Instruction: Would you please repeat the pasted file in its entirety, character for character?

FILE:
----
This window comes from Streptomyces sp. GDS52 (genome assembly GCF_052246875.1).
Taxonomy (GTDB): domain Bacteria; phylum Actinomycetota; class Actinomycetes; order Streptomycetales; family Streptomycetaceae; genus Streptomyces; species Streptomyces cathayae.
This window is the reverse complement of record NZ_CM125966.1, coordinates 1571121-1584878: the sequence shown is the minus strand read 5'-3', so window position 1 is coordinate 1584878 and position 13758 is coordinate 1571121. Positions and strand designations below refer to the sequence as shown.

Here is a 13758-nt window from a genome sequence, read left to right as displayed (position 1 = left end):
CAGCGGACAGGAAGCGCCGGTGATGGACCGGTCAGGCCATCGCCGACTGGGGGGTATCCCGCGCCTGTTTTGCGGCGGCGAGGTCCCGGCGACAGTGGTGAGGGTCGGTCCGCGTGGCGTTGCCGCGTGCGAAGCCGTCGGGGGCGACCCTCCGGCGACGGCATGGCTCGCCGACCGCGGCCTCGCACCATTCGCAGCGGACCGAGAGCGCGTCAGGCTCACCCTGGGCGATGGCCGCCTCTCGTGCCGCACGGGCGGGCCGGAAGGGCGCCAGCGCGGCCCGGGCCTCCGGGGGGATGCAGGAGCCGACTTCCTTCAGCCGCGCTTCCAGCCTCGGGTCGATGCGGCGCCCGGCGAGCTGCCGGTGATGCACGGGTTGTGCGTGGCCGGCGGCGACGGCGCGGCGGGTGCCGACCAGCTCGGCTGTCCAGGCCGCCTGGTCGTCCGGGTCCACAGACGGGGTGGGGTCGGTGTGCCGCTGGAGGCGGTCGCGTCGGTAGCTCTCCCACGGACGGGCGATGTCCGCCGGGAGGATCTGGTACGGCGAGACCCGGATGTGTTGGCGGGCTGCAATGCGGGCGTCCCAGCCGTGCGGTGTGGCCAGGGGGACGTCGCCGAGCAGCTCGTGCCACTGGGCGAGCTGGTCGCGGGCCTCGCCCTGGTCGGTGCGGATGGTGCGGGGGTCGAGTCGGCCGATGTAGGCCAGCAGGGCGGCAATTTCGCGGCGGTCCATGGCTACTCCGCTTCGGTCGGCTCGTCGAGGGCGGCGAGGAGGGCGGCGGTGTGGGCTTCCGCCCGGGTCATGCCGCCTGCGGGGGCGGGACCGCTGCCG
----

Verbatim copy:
This window comes from Streptomyces sp. GDS52 (genome assembly GCF_052246875.1).
Taxonomy (GTDB): domain Bacteria; phylum Actinomycetota; class Actinomycetes; order Streptomycetales; family Streptomycetaceae; genus Streptomyces; species Streptomyces cathayae.
This window is the reverse complement of record NZ_CM125966.1, coordinates 1571121-1584878: the sequence shown is the minus strand read 5'-3', so window position 1 is coordinate 1584878 and position 13758 is coordinate 1571121. Positions and strand designations below refer to the sequence as shown.

Here is a 13758-nt window from a genome sequence, read left to right as displayed (position 1 = left end):
CAGCGGACAGGAAGCGCCGGTGATGGACCGGTCAGGCCATCGCCGACTGGGGGGTATCCCGCGCCTGTTTTGCGGCGGCGAGGTCCCGGCGACAGTGGTGAGGGTCGGTCCGCGTGGCGTTGCCGCGTGCGAAGCCGTCGGGGGCGACCCTCCGGCGACGGCATGGCTCGCCGACCGCGGCCTCGCACCATTCGCAGCGGACCGAGAGCGCGTCAGGCTCACCCTGGGCGATGGCCGCCTCTCGTGCCGCACGGGCGGGCCGGAAGGGCGCCAGCGCGGCCCGGGCCTCCGGGGGGATGCAGGAGCCGACTTCCTTCAGCCGCGCTTCCAGCCTCGGGTCGATGCGGCGCCCGGCGAGCTGCCGGTGATGCACGGGTTGTGCGTGGCCGGCGGCGACGGCGCGGCGGGTGCCGACCAGCTCGGCTGTCCAGGCCGCCTGGTCGTCCGGGTCCACAGACGGGGTGGGGTCGGTGTGCCGCTGGAGGCGGTCGCGTCGGTAGCTCTCCCACGGACGGGCGATGTCCGCCGGGAGGATCTGGTACGGCGAGACCCGGATGTGTTGGCGGGCTGCAATGCGGGCGTCCCAGCCGTGCGGTGTGGCCAGGGGGACGTCGCCGAGCAGCTCGTGCCACTGGGCGAGCTGGTCGCGGGCCTCGCCCTGGTCGGTGCGGATGGTGCGGGGGTCGAGTCGGCCGATGTAGGCCAGCAGGGCGGCAATTTCGCGGCGGTCCATGGCTACTCCGCTTCGGTCGGCTCGTCGAGGGCGGCGAGGAGGGCGGCGGTGTGGGCTTCCGCCCGGGTCATGCCGCCTGCGGGGGCGGGACCGCTGCCG